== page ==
Sony Cyber-Shot HX50 Brief Review

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REVIEW SUMMARY

Specifications

  • 30x optical zoom plus 60x Clear Image Digital Zoom
  • Optical SteadyShot image stabilization with 3-way active mode
  • 20.4MP images
  • High speed autofocus
  • Full HD 1080/60p with dual record
  • Full manual and dedicated EV control dial
  • Up to 10fps
  • Multi interface shoe attaches flash, light, and mic
  • Battery life of approx. 400 shots
  • 3.0" LCD (921k dots) with high resolution viewing
  • Intelligent Sweep Panorama mode
  • Release Date: 2013-04-23
  • Final Grade: 90 A

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Sony Cyber-Shot HX50
Sony ups the ante with their 2013 mid-range zoom.
By Hillary Grigonis, Last updated on: 6/21/2014

Sony's mid-range zoom models have a history of receiving high review scores and we don't expect the newest Cyber-Shot HX50 to be any different. Sony has upped the ante on megapixels with 20.4 while continuing to impress with the light sensitivity in their CMOS sensors. This model features a 30x optical zoom, manual controls, full HD video and wi-fi. The HX50 also comes with optical image stabilization, a must for longer zooms. And with an autofocus speed of .1 second and 10 fps burst mode, speed should be a plus for the HX50 too.

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Sony Reviews

Sony has been at the forefront of the market for consumer electronics for the past 30 years by offering innovative imaging products in response to changes in the market. Sony has made cameras that are ideal for casual users, hobbyists, and professional photographers through their dedication to implementing the most current technology with a sleek and minimal style, resulting in an end result of the highest quality.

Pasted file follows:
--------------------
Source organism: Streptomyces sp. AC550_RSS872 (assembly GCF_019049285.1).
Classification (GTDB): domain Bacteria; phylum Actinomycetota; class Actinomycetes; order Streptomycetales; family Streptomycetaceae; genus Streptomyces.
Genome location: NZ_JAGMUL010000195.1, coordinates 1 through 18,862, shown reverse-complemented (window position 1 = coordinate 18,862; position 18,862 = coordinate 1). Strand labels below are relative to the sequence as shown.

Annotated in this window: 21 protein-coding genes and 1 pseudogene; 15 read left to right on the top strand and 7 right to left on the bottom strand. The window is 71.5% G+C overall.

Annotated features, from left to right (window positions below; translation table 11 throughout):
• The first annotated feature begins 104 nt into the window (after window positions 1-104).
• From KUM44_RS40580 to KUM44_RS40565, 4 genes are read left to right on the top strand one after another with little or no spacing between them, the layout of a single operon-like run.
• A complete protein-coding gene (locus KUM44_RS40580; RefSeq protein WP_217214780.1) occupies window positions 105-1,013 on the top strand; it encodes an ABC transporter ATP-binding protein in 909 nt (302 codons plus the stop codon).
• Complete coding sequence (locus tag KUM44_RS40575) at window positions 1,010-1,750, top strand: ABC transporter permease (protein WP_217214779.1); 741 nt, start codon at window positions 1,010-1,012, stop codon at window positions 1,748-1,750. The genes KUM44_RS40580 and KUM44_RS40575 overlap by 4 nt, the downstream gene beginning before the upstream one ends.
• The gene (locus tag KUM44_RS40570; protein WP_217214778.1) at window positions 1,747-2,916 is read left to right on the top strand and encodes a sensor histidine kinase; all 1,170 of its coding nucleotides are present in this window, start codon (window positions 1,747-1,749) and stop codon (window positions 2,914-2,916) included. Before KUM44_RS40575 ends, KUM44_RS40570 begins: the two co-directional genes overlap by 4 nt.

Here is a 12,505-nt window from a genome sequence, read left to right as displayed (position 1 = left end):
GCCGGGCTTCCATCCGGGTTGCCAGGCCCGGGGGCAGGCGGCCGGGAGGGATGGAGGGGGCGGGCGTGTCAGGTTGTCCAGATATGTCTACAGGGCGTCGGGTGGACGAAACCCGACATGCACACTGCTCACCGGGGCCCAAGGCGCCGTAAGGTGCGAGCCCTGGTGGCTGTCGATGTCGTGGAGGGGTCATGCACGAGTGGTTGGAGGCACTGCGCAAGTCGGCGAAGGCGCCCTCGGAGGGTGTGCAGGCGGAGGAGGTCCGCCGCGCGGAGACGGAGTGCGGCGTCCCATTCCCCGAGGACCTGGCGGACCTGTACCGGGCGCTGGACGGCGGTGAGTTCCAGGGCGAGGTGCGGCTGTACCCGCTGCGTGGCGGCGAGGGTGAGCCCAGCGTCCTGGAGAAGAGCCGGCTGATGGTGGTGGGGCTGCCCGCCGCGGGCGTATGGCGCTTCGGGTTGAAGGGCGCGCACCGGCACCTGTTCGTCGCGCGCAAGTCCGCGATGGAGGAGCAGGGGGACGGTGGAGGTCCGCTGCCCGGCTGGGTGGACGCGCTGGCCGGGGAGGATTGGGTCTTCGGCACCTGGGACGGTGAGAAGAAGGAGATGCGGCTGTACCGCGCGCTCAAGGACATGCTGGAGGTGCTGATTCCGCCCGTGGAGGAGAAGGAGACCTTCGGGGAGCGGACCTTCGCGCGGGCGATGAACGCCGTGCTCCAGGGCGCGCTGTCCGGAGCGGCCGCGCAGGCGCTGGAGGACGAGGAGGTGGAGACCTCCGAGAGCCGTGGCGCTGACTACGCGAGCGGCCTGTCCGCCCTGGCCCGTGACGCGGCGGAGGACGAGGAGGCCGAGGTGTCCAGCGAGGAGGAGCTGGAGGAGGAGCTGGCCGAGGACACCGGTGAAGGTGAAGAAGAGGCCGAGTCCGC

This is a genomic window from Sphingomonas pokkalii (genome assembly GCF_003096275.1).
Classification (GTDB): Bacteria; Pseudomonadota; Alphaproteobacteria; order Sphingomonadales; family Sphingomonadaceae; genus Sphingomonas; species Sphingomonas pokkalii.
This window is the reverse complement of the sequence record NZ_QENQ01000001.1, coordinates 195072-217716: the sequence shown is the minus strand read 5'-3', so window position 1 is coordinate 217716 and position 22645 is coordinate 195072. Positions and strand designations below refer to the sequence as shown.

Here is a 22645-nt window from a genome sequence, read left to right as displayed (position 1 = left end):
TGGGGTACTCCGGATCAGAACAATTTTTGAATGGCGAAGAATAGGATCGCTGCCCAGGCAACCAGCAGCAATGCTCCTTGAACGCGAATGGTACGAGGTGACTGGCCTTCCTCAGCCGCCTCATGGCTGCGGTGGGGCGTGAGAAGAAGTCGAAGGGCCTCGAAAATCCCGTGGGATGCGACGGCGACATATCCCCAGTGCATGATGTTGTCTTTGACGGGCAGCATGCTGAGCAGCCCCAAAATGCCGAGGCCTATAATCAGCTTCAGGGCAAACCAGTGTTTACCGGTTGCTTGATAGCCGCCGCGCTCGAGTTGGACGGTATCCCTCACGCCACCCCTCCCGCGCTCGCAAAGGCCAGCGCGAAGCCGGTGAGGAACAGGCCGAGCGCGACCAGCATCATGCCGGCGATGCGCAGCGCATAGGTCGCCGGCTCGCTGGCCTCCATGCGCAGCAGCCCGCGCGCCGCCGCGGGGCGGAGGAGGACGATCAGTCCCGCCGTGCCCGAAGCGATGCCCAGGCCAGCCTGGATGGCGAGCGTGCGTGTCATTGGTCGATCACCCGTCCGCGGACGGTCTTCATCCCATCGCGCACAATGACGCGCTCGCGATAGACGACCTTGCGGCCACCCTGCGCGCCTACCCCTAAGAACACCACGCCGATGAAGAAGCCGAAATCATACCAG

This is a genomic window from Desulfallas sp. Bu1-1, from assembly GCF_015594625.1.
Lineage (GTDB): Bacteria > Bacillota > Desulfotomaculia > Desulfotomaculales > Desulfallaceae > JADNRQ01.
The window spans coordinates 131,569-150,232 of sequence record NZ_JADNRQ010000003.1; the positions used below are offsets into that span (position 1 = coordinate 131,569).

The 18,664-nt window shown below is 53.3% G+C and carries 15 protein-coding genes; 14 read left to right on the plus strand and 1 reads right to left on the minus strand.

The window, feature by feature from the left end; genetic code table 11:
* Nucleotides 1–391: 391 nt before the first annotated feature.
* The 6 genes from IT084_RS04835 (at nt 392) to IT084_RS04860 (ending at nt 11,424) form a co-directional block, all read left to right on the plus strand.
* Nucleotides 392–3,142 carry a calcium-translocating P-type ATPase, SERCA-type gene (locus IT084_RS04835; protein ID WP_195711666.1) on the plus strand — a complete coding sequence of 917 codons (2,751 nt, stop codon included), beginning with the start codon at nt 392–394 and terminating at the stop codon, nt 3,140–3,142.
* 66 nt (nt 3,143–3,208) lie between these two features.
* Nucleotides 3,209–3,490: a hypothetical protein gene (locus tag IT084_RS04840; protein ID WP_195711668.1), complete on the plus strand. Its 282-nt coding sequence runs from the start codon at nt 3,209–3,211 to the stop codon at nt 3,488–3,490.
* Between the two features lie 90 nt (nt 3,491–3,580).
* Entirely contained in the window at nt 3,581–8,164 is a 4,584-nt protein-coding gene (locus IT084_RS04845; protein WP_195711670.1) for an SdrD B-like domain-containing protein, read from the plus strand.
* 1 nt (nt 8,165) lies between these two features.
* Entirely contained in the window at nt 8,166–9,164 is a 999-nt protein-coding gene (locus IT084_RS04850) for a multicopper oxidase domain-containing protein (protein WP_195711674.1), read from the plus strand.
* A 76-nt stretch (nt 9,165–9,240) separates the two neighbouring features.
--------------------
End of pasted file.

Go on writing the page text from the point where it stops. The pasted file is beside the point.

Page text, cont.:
Sony was the first to put a full-frame sensor inside of a mirrorless camera, the A7 and A7R, and a little later, the A7S. While the first-of-its-kind cameras aren't without flaws, Sony executed their ideas fairly well and made some pretty solid cameras to start the new line.

Speaking of first-of-its kind, Sony also designed a “camera-without-a-camera,” the QX10 and QX100. These cameras have a sensor and lens, but no operating system—instead, consumers use their smartphone via wi-fi or NFC to operate the camera. While the cameras certainly have flaws (mainly in the slow response due to operating through wi-fi), we still have to applaud Sony for the way they've responded to the rise in smartphone photography (plus the cameras have actually sold remarkably well).

Sony has also been highly successful with the RX compact camera line that began with the RX100, a compact camera with a 1” sensor, excellent image quality and full manual modes. The camera has since seen some solid updates, and remains a good option. Sony also added the RX10, a camera with a 1” sensor but instead of focusing on compact size, adds a much bigger zoom.

While their focus is on more advanced models, it’s usually a pretty safe bet to pick up a Sony compact, even a budget priced one, and still get a lot of bang for your buck. We're also big fans of Sony's designs, making their cameras easy to use and adjust, like the HX400 that has an automatic sensor on the electronic viewfinder as well as a control ring around the lens.

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